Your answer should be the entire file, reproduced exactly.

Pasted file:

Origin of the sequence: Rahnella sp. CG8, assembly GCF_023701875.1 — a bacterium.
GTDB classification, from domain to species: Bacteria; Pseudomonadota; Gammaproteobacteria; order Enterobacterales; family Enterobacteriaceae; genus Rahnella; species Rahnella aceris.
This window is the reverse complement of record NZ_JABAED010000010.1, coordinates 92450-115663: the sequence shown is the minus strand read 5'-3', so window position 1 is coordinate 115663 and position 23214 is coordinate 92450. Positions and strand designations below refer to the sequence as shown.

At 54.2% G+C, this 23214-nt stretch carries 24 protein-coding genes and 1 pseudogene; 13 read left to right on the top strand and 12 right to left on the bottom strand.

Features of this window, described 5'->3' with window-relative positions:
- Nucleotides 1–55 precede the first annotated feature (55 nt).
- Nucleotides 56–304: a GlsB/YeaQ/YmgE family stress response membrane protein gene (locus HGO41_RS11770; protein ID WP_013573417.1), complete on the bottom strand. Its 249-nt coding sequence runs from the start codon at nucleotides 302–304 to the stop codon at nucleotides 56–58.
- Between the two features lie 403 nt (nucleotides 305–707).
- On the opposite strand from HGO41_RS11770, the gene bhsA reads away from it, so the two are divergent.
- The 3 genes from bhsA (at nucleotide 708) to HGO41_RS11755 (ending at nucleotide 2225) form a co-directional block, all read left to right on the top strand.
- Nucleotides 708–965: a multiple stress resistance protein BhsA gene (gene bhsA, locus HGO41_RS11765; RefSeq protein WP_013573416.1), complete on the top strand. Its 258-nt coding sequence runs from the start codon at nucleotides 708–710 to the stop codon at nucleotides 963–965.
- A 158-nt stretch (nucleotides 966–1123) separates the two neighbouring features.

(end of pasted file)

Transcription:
Origin of the sequence: Rahnella sp. CG8, assembly GCF_023701875.1 — a bacterium.
GTDB classification, from domain to species: Bacteria; Pseudomonadota; Gammaproteobacteria; order Enterobacterales; family Enterobacteriaceae; genus Rahnella; species Rahnella aceris.
This window is the reverse complement of record NZ_JABAED010000010.1, coordinates 92450-115663: the sequence shown is the minus strand read 5'-3', so window position 1 is coordinate 115663 and position 23214 is coordinate 92450. Positions and strand designations below refer to the sequence as shown.

At 54.2% G+C, this 23214-nt stretch carries 24 protein-coding genes and 1 pseudogene; 13 read left to right on the top strand and 12 right to left on the bottom strand.

Features of this window, described 5'->3' with window-relative positions:
- Nucleotides 1–55 precede the first annotated feature (55 nt).
- Nucleotides 56–304: a GlsB/YeaQ/YmgE family stress response membrane protein gene (locus HGO41_RS11770; protein ID WP_013573417.1), complete on the bottom strand. Its 249-nt coding sequence runs from the start codon at nucleotides 302–304 to the stop codon at nucleotides 56–58.
- Between the two features lie 403 nt (nucleotides 305–707).
- On the opposite strand from HGO41_RS11770, the gene bhsA reads away from it, so the two are divergent.
- The 3 genes from bhsA (at nucleotide 708) to HGO41_RS11755 (ending at nucleotide 2225) form a co-directional block, all read left to right on the top strand.
- Nucleotides 708–965: a multiple stress resistance protein BhsA gene (gene bhsA, locus HGO41_RS11765; RefSeq protein WP_013573416.1), complete on the top strand. Its 258-nt coding sequence runs from the start codon at nucleotides 708–710 to the stop codon at nucleotides 963–965.
- A 158-nt stretch (nucleotides 966–1123) separates the two neighbouring features.